• @AgentTheGreat and @visu9211, those are valid criticisms of what Microsoft has put out for consumers today, but not of offering their services on other platforms. Here's the logic: In spite of their legions of engineers, Microsoft is clearly struggling to get Win 10 out and providing the experience they want on mobile devices. They must be aware of this. Therefore, they can't just wait for that to become good, or they'll lose their market share and ability to influence customers. By making their core software products available where the customers are (i.e., iOS and Android), they maintain that connection with the customers. This means when Windows Phone is really ready and working well, they can tell those iOS and Android users who are still part of the MS family (because this strategy keeps them from dumping MS Office or Outlook Mail or any other MS service) that the best experience for those services is now Windows Phone. If those customers shifted to Google Docs, Gmail, etc., Microsoft would have a much, much harder time getting them back. The services are stickier for customers than the OS or hardware. The piece that the critics of Microsoft's approach to making their core software IP available on iOS and Android are missing is that this is a requirement to hold onto customer mind-share and loyalty while they fix core problems. Windows Phone fans who don't want MS doing this think that Microsoft is just encouraging users to jump ship, which will further hurt Windows Phone. What that argument is missing: that ship has sailed - the customers have already left (except for those of us fans who plan to stick with it in spite of the problems). It might be that MS wouldn't bother doing the cross platform support if Windows Phone were successful. But given the reality of where the market is, offering Office, etc. on iOS and Android is the best way, in the long run, to ensure Microsoft can succeed with Windows Phone.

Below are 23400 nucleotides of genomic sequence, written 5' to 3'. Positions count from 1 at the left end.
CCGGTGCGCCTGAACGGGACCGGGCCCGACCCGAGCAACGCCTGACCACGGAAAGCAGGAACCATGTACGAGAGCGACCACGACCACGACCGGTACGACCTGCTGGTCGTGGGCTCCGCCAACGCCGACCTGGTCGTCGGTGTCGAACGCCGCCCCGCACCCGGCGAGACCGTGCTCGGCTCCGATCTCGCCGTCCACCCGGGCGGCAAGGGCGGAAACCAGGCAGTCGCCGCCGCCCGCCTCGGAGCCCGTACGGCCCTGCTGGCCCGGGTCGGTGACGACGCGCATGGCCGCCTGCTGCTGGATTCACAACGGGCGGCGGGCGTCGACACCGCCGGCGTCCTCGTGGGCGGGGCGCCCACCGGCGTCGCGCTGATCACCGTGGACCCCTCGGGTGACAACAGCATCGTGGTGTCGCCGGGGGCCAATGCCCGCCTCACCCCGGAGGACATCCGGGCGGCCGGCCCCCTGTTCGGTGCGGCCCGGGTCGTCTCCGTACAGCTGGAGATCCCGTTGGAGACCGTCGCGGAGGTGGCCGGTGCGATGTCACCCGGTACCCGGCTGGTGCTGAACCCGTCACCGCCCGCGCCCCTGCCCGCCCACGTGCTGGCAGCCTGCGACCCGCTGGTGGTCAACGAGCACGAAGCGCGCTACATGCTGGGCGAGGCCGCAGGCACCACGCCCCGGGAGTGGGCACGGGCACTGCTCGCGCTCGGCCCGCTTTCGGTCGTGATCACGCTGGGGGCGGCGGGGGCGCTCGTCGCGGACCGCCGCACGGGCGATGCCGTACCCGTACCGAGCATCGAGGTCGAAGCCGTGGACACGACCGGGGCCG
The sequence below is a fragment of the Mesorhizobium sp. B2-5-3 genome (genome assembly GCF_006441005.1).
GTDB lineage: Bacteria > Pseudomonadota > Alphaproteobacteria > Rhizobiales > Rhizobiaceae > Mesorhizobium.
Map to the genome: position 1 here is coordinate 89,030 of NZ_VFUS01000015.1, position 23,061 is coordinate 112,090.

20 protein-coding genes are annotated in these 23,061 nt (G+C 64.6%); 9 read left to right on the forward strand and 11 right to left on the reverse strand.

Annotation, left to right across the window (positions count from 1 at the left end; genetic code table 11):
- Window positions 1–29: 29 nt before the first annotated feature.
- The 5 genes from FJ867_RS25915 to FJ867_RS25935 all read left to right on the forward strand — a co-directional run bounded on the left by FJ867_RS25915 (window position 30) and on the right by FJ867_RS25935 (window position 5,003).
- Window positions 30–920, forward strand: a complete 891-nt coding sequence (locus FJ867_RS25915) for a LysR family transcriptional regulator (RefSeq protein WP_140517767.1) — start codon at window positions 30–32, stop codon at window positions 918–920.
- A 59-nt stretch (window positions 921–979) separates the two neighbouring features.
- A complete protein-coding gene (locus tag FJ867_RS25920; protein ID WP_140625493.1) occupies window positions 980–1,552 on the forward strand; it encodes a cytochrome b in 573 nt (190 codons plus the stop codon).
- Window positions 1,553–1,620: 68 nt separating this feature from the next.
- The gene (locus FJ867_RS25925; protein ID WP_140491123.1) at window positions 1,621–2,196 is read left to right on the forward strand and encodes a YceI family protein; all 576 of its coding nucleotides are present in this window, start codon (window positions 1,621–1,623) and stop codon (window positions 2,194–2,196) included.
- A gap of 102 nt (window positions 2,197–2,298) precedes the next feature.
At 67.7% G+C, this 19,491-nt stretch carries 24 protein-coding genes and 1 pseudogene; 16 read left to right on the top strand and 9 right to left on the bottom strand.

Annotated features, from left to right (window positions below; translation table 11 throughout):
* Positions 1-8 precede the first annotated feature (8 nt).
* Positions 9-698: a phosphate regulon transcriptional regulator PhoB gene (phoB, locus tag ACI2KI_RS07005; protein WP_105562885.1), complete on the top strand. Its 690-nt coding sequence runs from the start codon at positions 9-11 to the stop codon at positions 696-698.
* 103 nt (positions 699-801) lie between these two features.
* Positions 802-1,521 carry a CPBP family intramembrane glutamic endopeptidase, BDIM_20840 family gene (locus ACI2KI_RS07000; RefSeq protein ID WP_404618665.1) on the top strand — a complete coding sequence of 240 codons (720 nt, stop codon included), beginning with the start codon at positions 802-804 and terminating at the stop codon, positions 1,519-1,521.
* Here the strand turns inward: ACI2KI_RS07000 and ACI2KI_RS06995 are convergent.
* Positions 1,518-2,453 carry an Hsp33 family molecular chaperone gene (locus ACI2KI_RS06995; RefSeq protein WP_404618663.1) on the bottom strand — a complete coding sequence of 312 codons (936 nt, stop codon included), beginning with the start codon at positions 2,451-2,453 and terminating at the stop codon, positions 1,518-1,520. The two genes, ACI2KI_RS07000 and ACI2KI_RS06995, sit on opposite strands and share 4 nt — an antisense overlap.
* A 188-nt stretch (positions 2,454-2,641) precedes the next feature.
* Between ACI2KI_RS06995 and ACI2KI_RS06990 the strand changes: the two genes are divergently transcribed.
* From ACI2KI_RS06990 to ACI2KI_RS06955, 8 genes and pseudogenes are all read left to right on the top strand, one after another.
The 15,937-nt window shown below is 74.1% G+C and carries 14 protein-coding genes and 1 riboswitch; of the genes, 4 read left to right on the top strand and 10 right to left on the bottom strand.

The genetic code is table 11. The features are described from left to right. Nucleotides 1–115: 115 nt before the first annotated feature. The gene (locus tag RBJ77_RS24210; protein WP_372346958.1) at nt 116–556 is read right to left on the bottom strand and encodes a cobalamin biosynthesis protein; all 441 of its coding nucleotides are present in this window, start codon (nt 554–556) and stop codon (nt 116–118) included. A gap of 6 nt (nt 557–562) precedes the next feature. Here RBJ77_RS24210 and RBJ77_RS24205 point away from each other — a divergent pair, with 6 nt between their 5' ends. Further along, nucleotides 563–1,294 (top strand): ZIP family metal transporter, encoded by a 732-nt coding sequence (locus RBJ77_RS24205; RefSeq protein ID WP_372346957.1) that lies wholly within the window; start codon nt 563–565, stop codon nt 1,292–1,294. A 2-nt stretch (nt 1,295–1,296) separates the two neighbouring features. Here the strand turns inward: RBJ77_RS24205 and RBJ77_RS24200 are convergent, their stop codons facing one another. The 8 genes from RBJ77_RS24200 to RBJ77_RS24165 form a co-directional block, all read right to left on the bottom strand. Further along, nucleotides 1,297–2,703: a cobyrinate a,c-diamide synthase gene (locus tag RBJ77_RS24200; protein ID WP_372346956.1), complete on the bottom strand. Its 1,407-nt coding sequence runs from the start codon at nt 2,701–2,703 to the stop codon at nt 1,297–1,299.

• @ GraniteStateColin I didn't criticize Microsoft on their decision to provide some of their services on other platforms. I do however have these points to make: Microsoft services work better on competing platforms and that's embarrassing: at least for the sake of appearance Microsoft should have paid the necessary attention to their own platform. Microsoft released some of their products unnecessarily on other platforms e.g. Cortana. The whole "we needed more users" thing is nonsense when you're releasing Cortana on Windows and you manage to get about 240+ million Windows 10 installation in the period of a year. I very much like to see the usage stats of Cortana on iOS and Android to see if anyone actually prefers using a 3rd party assistant to the built-in, native assistant of the platform. This shows that Microsoft wasn't strategically deploying their services because they had to as you suggest, but that they went all out and decided to disregard their own mobile platform and their own users entirely. People will not leave their iPhones and droids for Microsoft's platform because they are told "the best Office experience is on Windows Mobile". If people were to get lured in it would have happened already before Office was released for iOS and Android. Snapchat and Instagram will not come for the larger desktop devices as they've avoided Windows like a plague, and Microsoft practically not having a mobile OS and driving people away like this will not help them get onboard with Windows, so as I said Windows Mobile, even with the vision coming true, will remain a corporate platform. Google and Apple will not sit idly by either. I expect to see Apple come out with some level of integration between Mac and iOS, but not to the point where the usability of their mobile OS is gravely deteriorated as has Microsoft's Windows Mobile. Unfortunately the days of a polished Microsoft platform is over as the focus is generally shifted to the idea of "Windows in general" instead of "Windows on this specific hardware". Apple thrives on paying attention to the smallest details of their product to fit specific devices while we here get practically a second hand, stretched Mobile UI on the desktop and an awkwardly shrinked, poorly optimised half-desktop software on the mobile. They could have kept the UIs compeltely separate and shared as much infrastructure code as possible, but they chose to tarnish the user experience on both desktops and mobile devices first when they decided to bring the phone UI to desktop, and then when they decided to bring a half-desktop grade UI to the phone and avoid the necessary polish. So yes, Windows will find a place in the corporate world as the idea of a computer-phone hybrid is attractive to the businesses, but it won't be able to compete in the consumer world where there will be better integration of services with mobile devices on competing platforms as well.